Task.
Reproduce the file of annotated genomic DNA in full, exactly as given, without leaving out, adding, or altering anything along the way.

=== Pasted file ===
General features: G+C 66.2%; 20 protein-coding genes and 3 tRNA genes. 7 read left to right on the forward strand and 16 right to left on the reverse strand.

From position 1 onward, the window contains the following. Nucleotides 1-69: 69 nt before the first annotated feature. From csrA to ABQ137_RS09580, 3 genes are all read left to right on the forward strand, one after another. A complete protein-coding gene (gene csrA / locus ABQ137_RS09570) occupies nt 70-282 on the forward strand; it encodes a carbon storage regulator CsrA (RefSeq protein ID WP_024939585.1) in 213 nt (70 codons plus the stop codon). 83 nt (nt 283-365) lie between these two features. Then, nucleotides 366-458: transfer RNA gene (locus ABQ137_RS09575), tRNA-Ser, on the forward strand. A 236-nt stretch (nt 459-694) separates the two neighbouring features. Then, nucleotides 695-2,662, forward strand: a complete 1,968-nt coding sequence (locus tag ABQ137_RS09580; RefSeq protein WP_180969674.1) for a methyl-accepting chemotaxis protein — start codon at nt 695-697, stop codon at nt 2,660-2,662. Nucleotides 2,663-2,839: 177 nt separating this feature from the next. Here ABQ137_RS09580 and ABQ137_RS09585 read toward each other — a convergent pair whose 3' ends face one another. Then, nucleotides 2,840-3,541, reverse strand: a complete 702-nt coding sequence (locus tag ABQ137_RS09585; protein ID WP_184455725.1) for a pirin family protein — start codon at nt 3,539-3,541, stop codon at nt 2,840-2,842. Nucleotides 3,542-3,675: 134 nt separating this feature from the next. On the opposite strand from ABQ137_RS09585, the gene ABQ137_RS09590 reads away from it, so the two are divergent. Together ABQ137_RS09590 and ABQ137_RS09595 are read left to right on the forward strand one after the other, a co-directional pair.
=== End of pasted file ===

General features: G+C 66.2%; 20 protein-coding genes and 3 tRNA genes. 7 read left to right on the forward strand and 16 right to left on the reverse strand.

From position 1 onward, the window contains the following. Nucleotides 1-69: 69 nt before the first annotated feature. From csrA to ABQ137_RS09580, 3 genes are all read left to right on the forward strand, one after another. A complete protein-coding gene (gene csrA / locus ABQ137_RS09570) occupies nt 70-282 on the forward strand; it encodes a carbon storage regulator CsrA (RefSeq protein ID WP_024939585.1) in 213 nt (70 codons plus the stop codon). 83 nt (nt 283-365) lie between these two features. Then, nucleotides 366-458: transfer RNA gene (locus ABQ137_RS09575), tRNA-Ser, on the forward strand. A 236-nt stretch (nt 459-694) separates the two neighbouring features. Then, nucleotides 695-2,662, forward strand: a complete 1,968-nt coding sequence (locus tag ABQ137_RS09580; RefSeq protein WP_180969674.1) for a methyl-accepting chemotaxis protein — start codon at nt 695-697, stop codon at nt 2,660-2,662. Nucleotides 2,663-2,839: 177 nt separating this feature from the next. Here ABQ137_RS09580 and ABQ137_RS09585 read toward each other — a convergent pair whose 3' ends face one another. Then, nucleotides 2,840-3,541, reverse strand: a complete 702-nt coding sequence (locus tag ABQ137_RS09585; protein ID WP_184455725.1) for a pirin family protein — start codon at nt 3,539-3,541, stop codon at nt 2,840-2,842. Nucleotides 3,542-3,675: 134 nt separating this feature from the next. On the opposite strand from ABQ137_RS09585, the gene ABQ137_RS09590 reads away from it, so the two are divergent. Together ABQ137_RS09590 and ABQ137_RS09595 are read left to right on the forward strand one after the other, a co-directional pair.